Wednesday, April 27, 2016


Sometimes I worry that taking photographs of what you’re eating is an incredibly lame and naff thing to do, and there’s certainly a level of good bar or restaurant where I wouldn’t dare do it, but I’m slightly cheered by an interview with Anthony Bourdain in the Daily Beast. 

The interviewer is Noah Rothbaum who writes, “That, of course, brings up the question that puzzles many diners of the smart-phone age: to Instagram or not to Instagram? I’m expecting a monumental outburst about bad manners in restaurants, but instantaneous documentation is no longer an issue for Bourdain. ‘All I can say is, get with it, grandpa,’ he says. ‘I go out to dinner a lot with large groups of chefs and every one of the sons of bitches pulls out their phones, and we’re all taking pictures and we’re all tweeting each other at the same table and commenting on each others Instagrams of the same plate.’”

But it’s a small consolation because then I wonder whether taking photographs and writing about, and even just being interested in food and drink, is perhaps an irredeemably decadent and effete waste of time.  And I think I’m not the only one who worries about this.  All that shouty, sweary, testosterone-fueled, “bro” school of cooking and writing – everybody from Gordon Ramsey down – that’s just compensating, right?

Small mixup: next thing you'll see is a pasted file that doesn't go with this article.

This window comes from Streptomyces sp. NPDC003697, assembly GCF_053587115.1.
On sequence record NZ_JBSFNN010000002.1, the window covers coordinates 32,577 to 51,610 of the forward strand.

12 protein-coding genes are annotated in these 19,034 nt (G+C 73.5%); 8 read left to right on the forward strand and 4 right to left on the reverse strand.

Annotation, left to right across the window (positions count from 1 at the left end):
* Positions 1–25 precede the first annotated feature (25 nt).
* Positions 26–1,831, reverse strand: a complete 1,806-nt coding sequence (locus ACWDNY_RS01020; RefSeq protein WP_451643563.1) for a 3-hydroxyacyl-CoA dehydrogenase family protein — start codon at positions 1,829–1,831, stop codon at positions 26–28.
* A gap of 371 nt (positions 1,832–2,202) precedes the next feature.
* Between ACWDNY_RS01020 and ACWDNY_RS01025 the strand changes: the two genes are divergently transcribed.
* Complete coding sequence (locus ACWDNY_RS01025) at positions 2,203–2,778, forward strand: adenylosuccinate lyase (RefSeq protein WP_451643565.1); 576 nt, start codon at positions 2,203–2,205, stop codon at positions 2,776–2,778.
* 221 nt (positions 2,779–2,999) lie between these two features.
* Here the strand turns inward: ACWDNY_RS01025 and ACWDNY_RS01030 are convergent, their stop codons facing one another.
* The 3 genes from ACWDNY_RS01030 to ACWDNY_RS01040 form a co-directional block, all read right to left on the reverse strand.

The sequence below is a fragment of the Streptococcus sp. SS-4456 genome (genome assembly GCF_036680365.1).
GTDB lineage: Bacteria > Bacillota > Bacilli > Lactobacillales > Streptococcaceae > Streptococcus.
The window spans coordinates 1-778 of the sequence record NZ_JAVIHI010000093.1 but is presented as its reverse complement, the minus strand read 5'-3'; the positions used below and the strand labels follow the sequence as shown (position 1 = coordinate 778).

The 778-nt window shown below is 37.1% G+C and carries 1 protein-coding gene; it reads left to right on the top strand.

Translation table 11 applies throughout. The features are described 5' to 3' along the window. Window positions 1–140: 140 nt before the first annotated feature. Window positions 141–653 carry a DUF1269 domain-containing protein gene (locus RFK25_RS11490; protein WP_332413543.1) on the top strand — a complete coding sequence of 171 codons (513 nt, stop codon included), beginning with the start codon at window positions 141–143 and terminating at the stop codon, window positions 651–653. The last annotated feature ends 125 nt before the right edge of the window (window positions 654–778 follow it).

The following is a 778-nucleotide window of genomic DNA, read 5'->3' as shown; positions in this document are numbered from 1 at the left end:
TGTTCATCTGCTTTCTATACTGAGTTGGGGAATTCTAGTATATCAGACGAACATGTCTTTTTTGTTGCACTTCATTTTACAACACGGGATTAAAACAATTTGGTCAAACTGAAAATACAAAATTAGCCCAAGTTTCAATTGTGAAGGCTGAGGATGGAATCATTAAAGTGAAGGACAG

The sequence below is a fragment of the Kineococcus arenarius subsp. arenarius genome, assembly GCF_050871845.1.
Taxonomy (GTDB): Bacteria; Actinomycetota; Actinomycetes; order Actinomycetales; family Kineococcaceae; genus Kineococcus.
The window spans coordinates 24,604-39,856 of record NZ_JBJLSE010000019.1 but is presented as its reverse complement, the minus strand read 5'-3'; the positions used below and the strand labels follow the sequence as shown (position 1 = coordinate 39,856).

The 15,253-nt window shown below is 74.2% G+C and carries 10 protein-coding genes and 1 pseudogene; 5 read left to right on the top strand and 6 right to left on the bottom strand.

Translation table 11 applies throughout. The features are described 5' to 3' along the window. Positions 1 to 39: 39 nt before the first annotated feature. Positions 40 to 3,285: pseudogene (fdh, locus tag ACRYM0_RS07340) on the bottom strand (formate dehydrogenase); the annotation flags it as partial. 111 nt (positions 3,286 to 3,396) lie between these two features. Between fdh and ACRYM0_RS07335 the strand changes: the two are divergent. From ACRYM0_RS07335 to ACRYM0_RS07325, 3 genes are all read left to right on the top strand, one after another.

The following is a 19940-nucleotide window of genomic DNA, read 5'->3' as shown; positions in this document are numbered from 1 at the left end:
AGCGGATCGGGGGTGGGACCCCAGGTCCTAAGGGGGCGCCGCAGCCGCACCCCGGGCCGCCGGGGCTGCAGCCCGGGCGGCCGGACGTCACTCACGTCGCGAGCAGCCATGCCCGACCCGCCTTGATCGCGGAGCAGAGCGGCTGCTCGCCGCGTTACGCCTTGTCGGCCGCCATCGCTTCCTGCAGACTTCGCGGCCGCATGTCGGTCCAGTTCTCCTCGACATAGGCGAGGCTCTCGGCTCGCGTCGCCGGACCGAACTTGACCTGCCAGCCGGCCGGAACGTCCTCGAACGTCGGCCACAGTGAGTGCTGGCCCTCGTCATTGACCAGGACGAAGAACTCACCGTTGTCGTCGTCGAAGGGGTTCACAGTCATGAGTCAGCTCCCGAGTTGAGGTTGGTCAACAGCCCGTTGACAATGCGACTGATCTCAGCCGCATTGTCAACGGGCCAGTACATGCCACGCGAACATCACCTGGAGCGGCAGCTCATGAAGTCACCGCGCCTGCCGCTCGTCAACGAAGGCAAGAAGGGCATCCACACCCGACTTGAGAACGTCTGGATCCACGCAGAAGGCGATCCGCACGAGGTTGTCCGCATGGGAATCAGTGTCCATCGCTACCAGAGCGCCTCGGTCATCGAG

And I certainly sometimes wonder about the essential masculinity of sipping a dry martin.  Lowell Edmunds, a classics scholar at Rutgers, in his book Martini, Straight Up: The Classic American Cocktail has a chapter titled “The Martini is a man’s drink, not a woman’s drink,” – I think he’s being ironic at some level, but still  ...

 More reassuring perhaps is this picture of Anthony Bourdain and Josh Homme – the latter a man so secure in his masculinity that he can call name his band Queens of the Stone Age.

To shore up my own insecurities I made a martini in proximity to an ironic Arnold Schwarzenegger avatar – The Gnominator: